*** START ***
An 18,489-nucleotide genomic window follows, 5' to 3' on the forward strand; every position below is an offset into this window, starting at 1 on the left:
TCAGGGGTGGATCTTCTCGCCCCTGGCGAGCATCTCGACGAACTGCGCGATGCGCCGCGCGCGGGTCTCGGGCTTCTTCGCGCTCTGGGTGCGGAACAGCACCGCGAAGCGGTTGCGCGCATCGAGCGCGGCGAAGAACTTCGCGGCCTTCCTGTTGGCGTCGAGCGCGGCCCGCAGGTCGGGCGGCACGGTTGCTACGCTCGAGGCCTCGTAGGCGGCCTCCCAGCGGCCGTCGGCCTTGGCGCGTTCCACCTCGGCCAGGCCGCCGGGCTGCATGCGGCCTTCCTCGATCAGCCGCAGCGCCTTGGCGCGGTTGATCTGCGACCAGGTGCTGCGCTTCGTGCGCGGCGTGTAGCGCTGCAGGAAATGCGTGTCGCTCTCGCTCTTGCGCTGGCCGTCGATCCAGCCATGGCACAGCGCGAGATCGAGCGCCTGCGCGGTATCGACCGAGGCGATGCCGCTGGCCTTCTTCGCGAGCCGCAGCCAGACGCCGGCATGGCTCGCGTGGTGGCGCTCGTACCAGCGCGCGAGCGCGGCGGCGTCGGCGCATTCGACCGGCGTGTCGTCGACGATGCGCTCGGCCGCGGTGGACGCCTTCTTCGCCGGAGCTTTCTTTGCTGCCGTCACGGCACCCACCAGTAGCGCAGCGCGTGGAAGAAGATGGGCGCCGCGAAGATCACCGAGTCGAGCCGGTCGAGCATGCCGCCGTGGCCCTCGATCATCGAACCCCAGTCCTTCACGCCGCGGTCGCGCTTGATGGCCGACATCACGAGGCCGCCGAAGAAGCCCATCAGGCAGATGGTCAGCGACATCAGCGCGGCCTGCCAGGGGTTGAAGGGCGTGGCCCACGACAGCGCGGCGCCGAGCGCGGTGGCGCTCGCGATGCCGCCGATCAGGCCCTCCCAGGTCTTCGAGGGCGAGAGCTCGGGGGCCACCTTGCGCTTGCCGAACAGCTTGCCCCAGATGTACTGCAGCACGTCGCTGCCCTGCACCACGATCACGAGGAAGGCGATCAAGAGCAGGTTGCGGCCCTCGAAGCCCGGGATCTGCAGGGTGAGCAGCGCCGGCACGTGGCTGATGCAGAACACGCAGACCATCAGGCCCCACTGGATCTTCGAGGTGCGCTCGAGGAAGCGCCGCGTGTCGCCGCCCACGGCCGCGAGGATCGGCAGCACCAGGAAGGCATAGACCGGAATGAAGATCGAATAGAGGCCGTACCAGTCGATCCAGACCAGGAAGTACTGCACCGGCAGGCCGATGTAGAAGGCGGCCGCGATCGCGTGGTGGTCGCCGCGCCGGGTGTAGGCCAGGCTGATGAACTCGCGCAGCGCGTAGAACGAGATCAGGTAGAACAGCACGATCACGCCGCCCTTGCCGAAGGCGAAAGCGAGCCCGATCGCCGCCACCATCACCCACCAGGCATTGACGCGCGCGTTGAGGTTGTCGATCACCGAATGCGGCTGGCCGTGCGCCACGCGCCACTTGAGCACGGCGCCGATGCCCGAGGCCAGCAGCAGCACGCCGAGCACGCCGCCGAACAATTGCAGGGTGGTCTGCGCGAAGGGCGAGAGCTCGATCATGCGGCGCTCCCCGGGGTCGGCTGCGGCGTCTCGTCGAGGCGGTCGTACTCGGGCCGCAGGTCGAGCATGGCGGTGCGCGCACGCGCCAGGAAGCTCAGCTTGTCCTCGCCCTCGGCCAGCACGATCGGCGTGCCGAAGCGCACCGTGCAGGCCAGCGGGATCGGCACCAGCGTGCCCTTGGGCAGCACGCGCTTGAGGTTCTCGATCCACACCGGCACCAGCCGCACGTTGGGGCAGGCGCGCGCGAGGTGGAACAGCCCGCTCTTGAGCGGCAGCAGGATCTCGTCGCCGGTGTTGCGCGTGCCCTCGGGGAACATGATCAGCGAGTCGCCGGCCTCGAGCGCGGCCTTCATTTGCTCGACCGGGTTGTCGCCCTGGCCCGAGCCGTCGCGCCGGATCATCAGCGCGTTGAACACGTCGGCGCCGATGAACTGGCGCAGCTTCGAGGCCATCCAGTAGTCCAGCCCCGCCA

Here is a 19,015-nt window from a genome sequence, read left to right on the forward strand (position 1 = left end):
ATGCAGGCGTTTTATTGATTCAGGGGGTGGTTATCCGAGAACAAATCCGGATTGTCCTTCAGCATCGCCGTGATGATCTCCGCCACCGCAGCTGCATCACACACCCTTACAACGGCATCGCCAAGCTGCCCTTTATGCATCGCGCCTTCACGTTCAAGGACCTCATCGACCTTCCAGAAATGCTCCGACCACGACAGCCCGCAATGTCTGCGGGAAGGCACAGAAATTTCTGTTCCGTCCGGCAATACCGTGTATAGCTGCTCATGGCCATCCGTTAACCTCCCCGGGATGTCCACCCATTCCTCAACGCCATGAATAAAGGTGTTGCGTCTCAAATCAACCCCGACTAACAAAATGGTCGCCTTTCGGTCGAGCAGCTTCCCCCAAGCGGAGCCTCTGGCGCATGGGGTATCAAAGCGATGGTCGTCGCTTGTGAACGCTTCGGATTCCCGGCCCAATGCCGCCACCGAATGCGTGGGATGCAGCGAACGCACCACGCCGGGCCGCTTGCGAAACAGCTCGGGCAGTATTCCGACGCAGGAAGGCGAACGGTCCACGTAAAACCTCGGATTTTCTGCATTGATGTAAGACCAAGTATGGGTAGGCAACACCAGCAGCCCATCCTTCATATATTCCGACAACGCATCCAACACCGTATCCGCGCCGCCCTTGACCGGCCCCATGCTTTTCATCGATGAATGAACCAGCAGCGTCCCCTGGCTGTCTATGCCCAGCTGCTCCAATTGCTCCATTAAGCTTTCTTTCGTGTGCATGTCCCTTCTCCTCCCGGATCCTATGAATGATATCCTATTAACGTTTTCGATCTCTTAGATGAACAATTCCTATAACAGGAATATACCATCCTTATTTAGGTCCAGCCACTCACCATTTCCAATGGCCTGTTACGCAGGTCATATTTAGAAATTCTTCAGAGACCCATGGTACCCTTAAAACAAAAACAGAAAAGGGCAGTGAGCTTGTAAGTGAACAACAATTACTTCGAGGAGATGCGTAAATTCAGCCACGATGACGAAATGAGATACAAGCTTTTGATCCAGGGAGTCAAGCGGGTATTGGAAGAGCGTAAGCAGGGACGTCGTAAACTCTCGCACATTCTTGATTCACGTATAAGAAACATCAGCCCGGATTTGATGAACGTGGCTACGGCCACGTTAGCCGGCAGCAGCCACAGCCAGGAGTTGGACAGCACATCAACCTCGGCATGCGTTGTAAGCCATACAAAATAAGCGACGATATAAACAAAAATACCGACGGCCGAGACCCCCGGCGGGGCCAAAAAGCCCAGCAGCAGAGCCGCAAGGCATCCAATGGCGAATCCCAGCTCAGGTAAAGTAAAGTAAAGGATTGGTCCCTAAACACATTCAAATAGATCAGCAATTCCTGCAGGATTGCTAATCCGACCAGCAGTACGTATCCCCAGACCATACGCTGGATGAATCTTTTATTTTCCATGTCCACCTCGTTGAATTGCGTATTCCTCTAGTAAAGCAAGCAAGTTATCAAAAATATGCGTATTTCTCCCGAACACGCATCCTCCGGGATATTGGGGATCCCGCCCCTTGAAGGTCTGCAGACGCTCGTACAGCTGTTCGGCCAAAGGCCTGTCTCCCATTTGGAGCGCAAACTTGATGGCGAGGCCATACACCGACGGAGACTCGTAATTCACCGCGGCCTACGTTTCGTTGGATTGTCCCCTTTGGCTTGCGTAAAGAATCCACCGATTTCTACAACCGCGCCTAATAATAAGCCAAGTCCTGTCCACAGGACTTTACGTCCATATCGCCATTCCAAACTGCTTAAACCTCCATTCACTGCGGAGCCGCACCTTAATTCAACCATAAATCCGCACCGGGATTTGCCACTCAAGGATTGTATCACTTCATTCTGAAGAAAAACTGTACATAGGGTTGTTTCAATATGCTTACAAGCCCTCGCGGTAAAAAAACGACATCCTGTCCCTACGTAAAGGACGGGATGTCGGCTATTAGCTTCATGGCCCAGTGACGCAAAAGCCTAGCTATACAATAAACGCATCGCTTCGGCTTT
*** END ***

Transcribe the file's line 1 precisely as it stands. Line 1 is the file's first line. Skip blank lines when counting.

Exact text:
An 18,489-nucleotide genomic window follows, 5' to 3' on the forward strand; every position below is an offset into this window, starting at 1 on the left: